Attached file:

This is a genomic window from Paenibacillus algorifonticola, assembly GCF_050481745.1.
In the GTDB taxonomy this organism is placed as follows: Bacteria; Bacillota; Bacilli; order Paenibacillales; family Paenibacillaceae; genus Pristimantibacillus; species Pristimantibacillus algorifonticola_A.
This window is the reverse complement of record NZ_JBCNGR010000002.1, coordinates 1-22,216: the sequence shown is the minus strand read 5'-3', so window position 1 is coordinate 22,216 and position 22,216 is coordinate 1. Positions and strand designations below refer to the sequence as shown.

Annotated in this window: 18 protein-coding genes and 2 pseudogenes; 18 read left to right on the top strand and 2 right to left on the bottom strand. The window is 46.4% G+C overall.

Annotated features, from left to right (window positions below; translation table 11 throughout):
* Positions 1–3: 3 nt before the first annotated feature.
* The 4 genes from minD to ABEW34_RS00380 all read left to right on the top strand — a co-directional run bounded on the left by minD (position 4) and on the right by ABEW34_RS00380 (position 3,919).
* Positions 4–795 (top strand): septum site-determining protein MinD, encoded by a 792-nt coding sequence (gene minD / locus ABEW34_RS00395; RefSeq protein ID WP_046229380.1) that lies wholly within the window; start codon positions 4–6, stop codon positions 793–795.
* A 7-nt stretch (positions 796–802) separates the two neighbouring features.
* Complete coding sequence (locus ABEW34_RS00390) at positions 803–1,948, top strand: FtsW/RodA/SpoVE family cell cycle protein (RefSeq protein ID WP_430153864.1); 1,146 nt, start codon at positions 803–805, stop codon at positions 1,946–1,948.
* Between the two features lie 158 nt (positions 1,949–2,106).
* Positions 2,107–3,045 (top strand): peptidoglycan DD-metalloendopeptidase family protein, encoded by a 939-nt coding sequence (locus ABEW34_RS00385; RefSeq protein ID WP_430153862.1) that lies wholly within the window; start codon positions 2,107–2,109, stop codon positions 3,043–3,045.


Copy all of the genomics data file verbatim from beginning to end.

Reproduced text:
This is a genomic window from Paenibacillus algorifonticola, assembly GCF_050481745.1.
In the GTDB taxonomy this organism is placed as follows: Bacteria; Bacillota; Bacilli; order Paenibacillales; family Paenibacillaceae; genus Pristimantibacillus; species Pristimantibacillus algorifonticola_A.
This window is the reverse complement of record NZ_JBCNGR010000002.1, coordinates 1-22,216: the sequence shown is the minus strand read 5'-3', so window position 1 is coordinate 22,216 and position 22,216 is coordinate 1. Positions and strand designations below refer to the sequence as shown.

Annotated in this window: 18 protein-coding genes and 2 pseudogenes; 18 read left to right on the top strand and 2 right to left on the bottom strand. The window is 46.4% G+C overall.

Annotated features, from left to right (window positions below; translation table 11 throughout):
* Positions 1–3: 3 nt before the first annotated feature.
* The 4 genes from minD to ABEW34_RS00380 all read left to right on the top strand — a co-directional run bounded on the left by minD (position 4) and on the right by ABEW34_RS00380 (position 3,919).
* Positions 4–795 (top strand): septum site-determining protein MinD, encoded by a 792-nt coding sequence (gene minD / locus ABEW34_RS00395; RefSeq protein ID WP_046229380.1) that lies wholly within the window; start codon positions 4–6, stop codon positions 793–795.
* A 7-nt stretch (positions 796–802) separates the two neighbouring features.
* Complete coding sequence (locus ABEW34_RS00390) at positions 803–1,948, top strand: FtsW/RodA/SpoVE family cell cycle protein (RefSeq protein ID WP_430153864.1); 1,146 nt, start codon at positions 803–805, stop codon at positions 1,946–1,948.
* Between the two features lie 158 nt (positions 1,949–2,106).
* Positions 2,107–3,045 (top strand): peptidoglycan DD-metalloendopeptidase family protein, encoded by a 939-nt coding sequence (locus ABEW34_RS00385; RefSeq protein ID WP_430153862.1) that lies wholly within the window; start codon positions 2,107–2,109, stop codon positions 3,043–3,045.